The Fundraising Strategist

fundraising on purpose

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Planning is good. Planning gives you perspective. Sometimes though, all the planning in the world cannot replace simply picking up the phone and making a well placed call. I used to be afraid of making “cold calls” but then I came to love them, mostly because the majority of people are terrified to making a phone call to a near-stranger, so I figure I’m already ahead of 99% of my competition just by picking up the phone.

So, there I was just an hour ago, making calls, reaching out to past event sponsors and potentially new event sponsors.  Here is how about 25% of those calls went:

Me: “Hi, I’m calling for Harold Neuberger. Is he there?”

Receptionist: “Yes, he is! Can I tell him who’s calling?”

Me: “Yes. Cynthia, from Beloved Charities.”

Receptionist: “Just a minute.” (pause) “Um, he just left the office. Would you like his voicemail?”

Was he really there? Of course he was! I really don’t mind getting the bum’s rush. It gives me chance to practice my One Minute Message. Just like I don’t mind when I call people and they don’t call me back. When I finally do get them on the phone, they are so apologetic for their rude behavior they are willing to agree to almost anything I suggest. Fun!

Here’s the deal. Fundraising is like sales. You have to factor in a certain percentage of failure. It’s just how it is. It isn’t personal. In fact statistically, every NO you get brings you closer to a YES.  And isn’t that worth a little rejection? Here are six simple rules to help you make fundraising calls more successfully:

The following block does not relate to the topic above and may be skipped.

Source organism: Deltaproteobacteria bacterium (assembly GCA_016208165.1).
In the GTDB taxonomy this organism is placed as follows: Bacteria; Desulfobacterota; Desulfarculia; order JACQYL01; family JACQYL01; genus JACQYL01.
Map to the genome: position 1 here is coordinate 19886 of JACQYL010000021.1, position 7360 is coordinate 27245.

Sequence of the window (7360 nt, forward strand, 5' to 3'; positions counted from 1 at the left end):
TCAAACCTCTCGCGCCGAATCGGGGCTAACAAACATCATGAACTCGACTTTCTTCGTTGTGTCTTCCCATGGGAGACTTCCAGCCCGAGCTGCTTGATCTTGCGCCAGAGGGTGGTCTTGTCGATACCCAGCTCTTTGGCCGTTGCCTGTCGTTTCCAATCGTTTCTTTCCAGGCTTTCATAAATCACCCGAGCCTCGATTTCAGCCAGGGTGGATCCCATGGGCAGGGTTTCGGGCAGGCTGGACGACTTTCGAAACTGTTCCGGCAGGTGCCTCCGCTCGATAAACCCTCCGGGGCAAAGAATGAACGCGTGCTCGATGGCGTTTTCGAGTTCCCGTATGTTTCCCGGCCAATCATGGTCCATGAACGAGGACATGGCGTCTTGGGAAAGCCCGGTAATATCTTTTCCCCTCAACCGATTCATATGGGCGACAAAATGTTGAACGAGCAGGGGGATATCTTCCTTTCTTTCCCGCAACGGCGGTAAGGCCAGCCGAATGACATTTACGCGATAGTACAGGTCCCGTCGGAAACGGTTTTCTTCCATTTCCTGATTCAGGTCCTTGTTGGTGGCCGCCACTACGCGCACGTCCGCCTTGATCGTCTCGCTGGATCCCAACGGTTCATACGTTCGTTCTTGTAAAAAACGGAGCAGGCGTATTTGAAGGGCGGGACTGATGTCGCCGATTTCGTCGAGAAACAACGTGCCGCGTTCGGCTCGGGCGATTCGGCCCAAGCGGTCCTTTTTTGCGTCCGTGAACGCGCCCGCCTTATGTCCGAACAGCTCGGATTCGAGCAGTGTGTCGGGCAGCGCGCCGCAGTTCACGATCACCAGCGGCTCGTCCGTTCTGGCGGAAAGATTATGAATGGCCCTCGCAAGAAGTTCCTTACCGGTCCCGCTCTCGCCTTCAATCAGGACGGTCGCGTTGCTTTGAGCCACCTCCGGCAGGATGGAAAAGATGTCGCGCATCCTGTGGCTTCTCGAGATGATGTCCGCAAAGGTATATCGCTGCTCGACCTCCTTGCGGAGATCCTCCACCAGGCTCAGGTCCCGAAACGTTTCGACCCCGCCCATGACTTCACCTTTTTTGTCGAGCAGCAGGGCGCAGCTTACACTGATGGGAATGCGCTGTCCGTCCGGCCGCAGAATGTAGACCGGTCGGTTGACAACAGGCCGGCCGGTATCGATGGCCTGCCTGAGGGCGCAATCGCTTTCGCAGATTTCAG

1. Be yourself. Don’t be so casual you can be perceived as disrespectful. Just be you.
  2. Respect their time. Make it short. Follow up if you must (and you will). Make the time you spend your own.
  3. Make the ask and then shut up. Stop talking. Let them fill the space with the need to be kind (because most people are).
  4. Don’t expect an immediate answer. Most people have a chain of command to follow, even if they love you.
  5. Realize that you are not the only one asking them for something. Most of the businesses I call get hundreds of requests each month.
  6. Thank them. Even if they say NO. Because manners matter. . .and next time might be YES.

That’s it! Now get out there and start dialing for dollars!

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Categories: blog, charity, fundraising news, marketing, nonprofit fundraising, perspectives, public service

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2 replies

  1. Great post. Fundraising is a tough job! I’ve done it and it’s not easy to ask others for money. You make some great points for ‘cold calls!’

    Like

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